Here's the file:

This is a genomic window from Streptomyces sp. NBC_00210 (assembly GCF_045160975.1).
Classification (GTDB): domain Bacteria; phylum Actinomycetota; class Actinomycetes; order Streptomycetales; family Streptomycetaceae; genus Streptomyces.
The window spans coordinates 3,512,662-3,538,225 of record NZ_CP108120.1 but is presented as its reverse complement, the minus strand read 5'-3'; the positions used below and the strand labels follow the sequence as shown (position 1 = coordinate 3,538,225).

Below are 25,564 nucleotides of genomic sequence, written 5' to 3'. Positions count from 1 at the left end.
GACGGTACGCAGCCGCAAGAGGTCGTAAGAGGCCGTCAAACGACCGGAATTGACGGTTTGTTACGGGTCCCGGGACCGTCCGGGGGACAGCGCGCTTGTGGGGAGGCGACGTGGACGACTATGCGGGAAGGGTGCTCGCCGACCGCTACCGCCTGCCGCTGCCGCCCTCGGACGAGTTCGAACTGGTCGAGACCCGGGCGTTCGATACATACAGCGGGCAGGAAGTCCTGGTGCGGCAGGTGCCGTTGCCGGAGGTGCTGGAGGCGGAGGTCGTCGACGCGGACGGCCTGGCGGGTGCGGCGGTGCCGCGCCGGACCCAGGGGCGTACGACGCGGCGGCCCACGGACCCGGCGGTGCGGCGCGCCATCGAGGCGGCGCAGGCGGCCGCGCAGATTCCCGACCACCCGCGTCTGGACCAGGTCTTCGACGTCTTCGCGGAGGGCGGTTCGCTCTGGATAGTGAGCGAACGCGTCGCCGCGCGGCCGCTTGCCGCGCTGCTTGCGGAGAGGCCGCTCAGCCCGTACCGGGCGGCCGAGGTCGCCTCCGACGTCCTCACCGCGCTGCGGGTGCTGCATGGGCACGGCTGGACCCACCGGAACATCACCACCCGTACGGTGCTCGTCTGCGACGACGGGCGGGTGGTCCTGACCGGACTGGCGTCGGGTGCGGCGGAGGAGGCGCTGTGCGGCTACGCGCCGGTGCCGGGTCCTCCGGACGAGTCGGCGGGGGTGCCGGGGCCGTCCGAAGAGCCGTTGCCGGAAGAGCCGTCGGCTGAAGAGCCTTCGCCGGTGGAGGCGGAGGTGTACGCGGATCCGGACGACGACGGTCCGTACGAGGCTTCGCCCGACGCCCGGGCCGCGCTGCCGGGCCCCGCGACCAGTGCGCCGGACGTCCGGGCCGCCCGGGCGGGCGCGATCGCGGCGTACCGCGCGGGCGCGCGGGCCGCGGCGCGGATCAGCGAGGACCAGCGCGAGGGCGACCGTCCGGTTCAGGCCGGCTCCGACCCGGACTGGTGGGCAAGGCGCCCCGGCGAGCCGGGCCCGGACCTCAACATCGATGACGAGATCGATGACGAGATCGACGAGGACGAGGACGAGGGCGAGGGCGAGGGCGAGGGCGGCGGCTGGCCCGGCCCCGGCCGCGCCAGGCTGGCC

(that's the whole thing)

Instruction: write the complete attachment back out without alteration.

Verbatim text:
This is a genomic window from Streptomyces sp. NBC_00210 (assembly GCF_045160975.1).
Classification (GTDB): domain Bacteria; phylum Actinomycetota; class Actinomycetes; order Streptomycetales; family Streptomycetaceae; genus Streptomyces.
The window spans coordinates 3,512,662-3,538,225 of record NZ_CP108120.1 but is presented as its reverse complement, the minus strand read 5'-3'; the positions used below and the strand labels follow the sequence as shown (position 1 = coordinate 3,538,225).

Below are 25,564 nucleotides of genomic sequence, written 5' to 3'. Positions count from 1 at the left end.
GACGGTACGCAGCCGCAAGAGGTCGTAAGAGGCCGTCAAACGACCGGAATTGACGGTTTGTTACGGGTCCCGGGACCGTCCGGGGGACAGCGCGCTTGTGGGGAGGCGACGTGGACGACTATGCGGGAAGGGTGCTCGCCGACCGCTACCGCCTGCCGCTGCCGCCCTCGGACGAGTTCGAACTGGTCGAGACCCGGGCGTTCGATACATACAGCGGGCAGGAAGTCCTGGTGCGGCAGGTGCCGTTGCCGGAGGTGCTGGAGGCGGAGGTCGTCGACGCGGACGGCCTGGCGGGTGCGGCGGTGCCGCGCCGGACCCAGGGGCGTACGACGCGGCGGCCCACGGACCCGGCGGTGCGGCGCGCCATCGAGGCGGCGCAGGCGGCCGCGCAGATTCCCGACCACCCGCGTCTGGACCAGGTCTTCGACGTCTTCGCGGAGGGCGGTTCGCTCTGGATAGTGAGCGAACGCGTCGCCGCGCGGCCGCTTGCCGCGCTGCTTGCGGAGAGGCCGCTCAGCCCGTACCGGGCGGCCGAGGTCGCCTCCGACGTCCTCACCGCGCTGCGGGTGCTGCATGGGCACGGCTGGACCCACCGGAACATCACCACCCGTACGGTGCTCGTCTGCGACGACGGGCGGGTGGTCCTGACCGGACTGGCGTCGGGTGCGGCGGAGGAGGCGCTGTGCGGCTACGCGCCGGTGCCGGGTCCTCCGGACGAGTCGGCGGGGGTGCCGGGGCCGTCCGAAGAGCCGTTGCCGGAAGAGCCGTCGGCTGAAGAGCCTTCGCCGGTGGAGGCGGAGGTGTACGCGGATCCGGACGACGACGGTCCGTACGAGGCTTCGCCCGACGCCCGGGCCGCGCTGCCGGGCCCCGCGACCAGTGCGCCGGACGTCCGGGCCGCCCGGGCGGGCGCGATCGCGGCGTACCGCGCGGGCGCGCGGGCCGCGGCGCGGATCAGCGAGGACCAGCGCGAGGGCGACCGTCCGGTTCAGGCCGGCTCCGACCCGGACTGGTGGGCAAGGCGCCCCGGCGAGCCGGGCCCGGACCTCAACATCGATGACGAGATCGATGACGAGATCGACGAGGACGAGGACGAGGGCGAGGGCGAGGGCGAGGGCGGCGGCTGGCCCGGCCCCGGCCGCGCCAGGCTGGCC